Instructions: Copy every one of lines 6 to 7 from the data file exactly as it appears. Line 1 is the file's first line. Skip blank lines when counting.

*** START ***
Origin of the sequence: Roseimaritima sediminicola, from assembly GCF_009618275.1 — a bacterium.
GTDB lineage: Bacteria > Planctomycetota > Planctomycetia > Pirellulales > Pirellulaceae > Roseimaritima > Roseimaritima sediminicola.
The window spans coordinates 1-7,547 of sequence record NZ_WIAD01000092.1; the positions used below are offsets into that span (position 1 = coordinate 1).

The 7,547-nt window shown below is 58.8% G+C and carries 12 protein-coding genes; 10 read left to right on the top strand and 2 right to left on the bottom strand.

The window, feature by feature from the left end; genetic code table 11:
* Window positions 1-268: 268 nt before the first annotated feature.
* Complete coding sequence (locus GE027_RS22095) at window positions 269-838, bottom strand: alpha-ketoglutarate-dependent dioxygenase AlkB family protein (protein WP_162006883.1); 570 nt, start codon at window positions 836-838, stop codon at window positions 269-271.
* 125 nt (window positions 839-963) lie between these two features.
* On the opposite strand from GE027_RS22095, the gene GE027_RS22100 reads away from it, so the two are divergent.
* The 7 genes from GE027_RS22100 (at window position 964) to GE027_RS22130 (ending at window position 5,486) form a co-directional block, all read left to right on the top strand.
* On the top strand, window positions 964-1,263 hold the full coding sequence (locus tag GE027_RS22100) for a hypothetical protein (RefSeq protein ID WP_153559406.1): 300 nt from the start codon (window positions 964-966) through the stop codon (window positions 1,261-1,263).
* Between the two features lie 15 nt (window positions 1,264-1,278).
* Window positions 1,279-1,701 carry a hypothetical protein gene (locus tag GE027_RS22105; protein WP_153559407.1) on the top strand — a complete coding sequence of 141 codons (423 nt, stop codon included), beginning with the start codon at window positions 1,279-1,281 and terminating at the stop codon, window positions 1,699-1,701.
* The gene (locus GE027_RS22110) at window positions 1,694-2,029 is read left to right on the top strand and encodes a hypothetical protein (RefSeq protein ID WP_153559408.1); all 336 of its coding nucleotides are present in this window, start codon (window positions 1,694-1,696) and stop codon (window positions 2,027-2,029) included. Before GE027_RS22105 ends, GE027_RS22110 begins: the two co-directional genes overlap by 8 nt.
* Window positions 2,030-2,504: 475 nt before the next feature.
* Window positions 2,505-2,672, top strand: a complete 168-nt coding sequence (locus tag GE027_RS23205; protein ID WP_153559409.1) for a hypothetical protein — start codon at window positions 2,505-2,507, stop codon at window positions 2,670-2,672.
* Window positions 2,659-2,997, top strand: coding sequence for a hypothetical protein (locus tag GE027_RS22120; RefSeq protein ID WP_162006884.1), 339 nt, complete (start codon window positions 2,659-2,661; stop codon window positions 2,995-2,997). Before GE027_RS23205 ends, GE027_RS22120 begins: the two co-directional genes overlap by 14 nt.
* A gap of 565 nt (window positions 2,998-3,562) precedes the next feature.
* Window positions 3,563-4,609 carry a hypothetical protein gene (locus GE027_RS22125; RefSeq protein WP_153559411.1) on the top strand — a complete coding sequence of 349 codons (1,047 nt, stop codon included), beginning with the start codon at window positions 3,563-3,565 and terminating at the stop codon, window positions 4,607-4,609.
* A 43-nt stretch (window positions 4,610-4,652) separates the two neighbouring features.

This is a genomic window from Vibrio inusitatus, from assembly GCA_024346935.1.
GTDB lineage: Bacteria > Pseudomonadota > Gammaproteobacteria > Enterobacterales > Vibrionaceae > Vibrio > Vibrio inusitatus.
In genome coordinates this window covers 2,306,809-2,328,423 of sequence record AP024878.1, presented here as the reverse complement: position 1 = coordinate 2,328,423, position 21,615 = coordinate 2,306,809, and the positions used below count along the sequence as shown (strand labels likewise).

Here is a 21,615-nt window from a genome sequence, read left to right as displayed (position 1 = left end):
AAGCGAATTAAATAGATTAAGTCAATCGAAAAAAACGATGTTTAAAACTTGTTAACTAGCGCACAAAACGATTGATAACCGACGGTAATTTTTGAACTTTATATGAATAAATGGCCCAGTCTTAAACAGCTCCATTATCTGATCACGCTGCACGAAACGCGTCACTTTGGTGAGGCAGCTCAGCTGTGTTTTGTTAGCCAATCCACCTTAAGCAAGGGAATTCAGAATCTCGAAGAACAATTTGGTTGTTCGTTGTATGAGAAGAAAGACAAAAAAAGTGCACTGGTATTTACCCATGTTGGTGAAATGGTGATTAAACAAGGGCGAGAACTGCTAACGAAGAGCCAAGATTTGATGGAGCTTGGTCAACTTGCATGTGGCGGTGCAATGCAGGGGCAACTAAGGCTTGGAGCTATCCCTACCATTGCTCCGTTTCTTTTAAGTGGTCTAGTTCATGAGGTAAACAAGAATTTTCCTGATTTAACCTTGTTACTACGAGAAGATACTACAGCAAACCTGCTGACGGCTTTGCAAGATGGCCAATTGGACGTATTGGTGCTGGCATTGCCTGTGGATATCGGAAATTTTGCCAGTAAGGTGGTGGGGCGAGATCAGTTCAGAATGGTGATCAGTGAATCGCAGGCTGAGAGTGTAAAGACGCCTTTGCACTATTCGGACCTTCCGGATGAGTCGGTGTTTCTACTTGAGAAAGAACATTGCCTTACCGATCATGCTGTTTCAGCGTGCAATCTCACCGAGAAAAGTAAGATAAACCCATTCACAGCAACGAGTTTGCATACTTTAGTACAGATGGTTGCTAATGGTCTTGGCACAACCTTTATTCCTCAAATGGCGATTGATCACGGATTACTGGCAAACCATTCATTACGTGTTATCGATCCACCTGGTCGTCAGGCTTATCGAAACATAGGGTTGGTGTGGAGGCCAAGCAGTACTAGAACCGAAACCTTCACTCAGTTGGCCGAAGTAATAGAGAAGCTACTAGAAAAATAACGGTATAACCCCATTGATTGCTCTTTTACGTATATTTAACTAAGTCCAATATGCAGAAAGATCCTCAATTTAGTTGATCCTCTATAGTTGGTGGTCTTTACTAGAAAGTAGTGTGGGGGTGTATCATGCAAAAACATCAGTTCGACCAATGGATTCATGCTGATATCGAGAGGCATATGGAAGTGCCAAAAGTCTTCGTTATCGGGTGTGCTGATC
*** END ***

* Window positions 1-268: 268 nt before the first annotated feature.
* Complete coding sequence (locus GE027_RS22095) at window positions 269-838, bottom strand: alpha-ketoglutarate-dependent dioxygenase AlkB family protein (protein WP_162006883.1); 570 nt, start codon at window positions 836-838, stop codon at window positions 269-271.